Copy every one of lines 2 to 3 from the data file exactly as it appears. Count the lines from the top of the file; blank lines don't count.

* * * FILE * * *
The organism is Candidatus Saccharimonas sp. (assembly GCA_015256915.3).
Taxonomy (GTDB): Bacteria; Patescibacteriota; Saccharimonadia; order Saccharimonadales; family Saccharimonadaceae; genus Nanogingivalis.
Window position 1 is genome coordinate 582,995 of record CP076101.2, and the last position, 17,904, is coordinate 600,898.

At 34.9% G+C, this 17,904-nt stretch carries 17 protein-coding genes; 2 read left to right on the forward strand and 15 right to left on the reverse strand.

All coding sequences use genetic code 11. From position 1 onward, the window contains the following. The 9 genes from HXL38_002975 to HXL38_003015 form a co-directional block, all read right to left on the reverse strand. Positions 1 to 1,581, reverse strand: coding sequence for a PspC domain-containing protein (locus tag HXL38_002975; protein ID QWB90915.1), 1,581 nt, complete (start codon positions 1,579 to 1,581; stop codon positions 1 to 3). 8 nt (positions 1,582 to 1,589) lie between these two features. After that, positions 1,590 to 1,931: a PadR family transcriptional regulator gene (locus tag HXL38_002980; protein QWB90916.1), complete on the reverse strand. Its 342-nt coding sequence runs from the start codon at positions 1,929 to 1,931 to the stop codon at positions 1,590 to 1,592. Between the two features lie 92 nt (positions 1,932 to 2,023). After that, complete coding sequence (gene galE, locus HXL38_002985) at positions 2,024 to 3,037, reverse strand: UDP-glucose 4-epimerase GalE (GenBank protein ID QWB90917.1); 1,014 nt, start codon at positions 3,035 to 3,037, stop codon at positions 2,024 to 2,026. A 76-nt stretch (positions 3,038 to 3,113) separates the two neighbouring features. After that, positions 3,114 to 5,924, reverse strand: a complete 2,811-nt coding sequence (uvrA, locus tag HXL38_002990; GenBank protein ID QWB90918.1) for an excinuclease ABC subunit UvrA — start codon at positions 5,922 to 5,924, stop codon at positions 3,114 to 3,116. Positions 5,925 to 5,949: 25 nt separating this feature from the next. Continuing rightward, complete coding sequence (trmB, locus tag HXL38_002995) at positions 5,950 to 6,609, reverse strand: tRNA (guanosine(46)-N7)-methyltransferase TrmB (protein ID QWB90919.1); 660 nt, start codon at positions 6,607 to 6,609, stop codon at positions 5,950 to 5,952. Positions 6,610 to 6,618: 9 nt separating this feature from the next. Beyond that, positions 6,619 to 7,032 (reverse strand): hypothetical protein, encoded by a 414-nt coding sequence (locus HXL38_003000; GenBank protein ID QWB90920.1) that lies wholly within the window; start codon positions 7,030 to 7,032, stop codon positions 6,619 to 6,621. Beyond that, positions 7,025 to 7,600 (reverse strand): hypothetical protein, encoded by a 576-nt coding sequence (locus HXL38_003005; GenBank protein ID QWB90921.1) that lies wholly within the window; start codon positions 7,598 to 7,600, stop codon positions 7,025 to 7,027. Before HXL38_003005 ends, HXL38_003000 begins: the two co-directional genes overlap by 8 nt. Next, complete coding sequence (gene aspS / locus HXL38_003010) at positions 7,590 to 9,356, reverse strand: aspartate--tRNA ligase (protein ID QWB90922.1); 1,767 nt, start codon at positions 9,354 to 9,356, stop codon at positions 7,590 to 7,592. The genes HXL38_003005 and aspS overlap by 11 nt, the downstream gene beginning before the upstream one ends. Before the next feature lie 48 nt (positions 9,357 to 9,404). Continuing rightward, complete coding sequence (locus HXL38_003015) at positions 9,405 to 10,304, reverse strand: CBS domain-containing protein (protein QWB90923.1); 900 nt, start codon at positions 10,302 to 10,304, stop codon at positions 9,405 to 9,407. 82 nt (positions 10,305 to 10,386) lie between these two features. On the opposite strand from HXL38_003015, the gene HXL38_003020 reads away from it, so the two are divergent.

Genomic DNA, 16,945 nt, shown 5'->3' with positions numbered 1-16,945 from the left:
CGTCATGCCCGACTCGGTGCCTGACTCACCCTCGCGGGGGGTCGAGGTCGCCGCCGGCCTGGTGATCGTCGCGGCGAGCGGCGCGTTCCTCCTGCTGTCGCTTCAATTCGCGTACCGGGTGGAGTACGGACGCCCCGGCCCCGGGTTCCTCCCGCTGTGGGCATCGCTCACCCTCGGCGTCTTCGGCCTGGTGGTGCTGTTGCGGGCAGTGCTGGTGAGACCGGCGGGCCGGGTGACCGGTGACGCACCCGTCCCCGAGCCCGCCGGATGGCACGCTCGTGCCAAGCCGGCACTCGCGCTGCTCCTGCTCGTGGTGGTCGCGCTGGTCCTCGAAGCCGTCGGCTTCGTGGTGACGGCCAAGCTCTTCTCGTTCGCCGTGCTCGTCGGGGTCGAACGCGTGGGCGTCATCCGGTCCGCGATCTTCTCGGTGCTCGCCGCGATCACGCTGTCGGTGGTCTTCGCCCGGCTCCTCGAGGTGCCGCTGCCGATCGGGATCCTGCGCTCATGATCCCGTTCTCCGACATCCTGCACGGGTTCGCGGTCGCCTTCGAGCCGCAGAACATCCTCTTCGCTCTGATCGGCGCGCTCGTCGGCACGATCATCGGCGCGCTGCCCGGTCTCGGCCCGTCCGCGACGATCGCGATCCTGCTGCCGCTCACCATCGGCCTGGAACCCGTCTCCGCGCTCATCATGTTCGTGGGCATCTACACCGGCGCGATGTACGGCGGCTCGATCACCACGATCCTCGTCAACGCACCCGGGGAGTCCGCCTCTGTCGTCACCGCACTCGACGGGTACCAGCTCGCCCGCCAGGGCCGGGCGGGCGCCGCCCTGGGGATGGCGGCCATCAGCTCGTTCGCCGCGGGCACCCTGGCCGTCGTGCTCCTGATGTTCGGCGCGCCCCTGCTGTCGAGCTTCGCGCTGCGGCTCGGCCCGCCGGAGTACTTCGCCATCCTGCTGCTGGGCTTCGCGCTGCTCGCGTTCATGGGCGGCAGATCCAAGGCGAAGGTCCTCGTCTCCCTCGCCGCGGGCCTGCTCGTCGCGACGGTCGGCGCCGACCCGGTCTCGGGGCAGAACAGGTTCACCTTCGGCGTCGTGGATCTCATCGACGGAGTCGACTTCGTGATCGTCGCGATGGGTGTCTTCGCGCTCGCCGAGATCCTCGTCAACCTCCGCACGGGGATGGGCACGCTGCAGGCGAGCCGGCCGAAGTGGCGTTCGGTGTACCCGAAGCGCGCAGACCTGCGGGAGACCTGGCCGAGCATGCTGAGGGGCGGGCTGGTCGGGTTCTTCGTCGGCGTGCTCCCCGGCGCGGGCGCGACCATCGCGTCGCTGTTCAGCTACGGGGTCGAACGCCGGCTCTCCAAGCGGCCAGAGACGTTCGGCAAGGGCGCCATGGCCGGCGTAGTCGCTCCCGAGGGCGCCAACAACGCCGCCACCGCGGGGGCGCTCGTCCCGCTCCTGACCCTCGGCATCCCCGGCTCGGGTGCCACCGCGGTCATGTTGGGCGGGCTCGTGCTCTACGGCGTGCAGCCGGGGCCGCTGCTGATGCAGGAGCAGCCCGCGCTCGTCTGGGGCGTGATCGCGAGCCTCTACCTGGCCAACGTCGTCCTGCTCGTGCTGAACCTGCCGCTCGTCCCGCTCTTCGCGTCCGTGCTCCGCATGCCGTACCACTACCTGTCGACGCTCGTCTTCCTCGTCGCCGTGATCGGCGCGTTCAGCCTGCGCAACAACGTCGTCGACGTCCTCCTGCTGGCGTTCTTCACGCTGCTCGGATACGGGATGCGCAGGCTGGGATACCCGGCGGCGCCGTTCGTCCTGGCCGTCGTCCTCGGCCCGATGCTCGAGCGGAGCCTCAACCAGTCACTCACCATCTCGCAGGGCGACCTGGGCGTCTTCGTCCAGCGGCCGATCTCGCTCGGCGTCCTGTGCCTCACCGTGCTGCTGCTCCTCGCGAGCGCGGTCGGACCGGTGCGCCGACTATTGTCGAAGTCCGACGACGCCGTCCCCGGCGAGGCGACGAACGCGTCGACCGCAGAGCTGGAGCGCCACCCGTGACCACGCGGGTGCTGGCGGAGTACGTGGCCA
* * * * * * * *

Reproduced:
Taxonomy (GTDB): Bacteria; Patescibacteriota; Saccharimonadia; order Saccharimonadales; family Saccharimonadaceae; genus Nanogingivalis.
Window position 1 is genome coordinate 582,995 of record CP076101.2, and the last position, 17,904, is coordinate 600,898.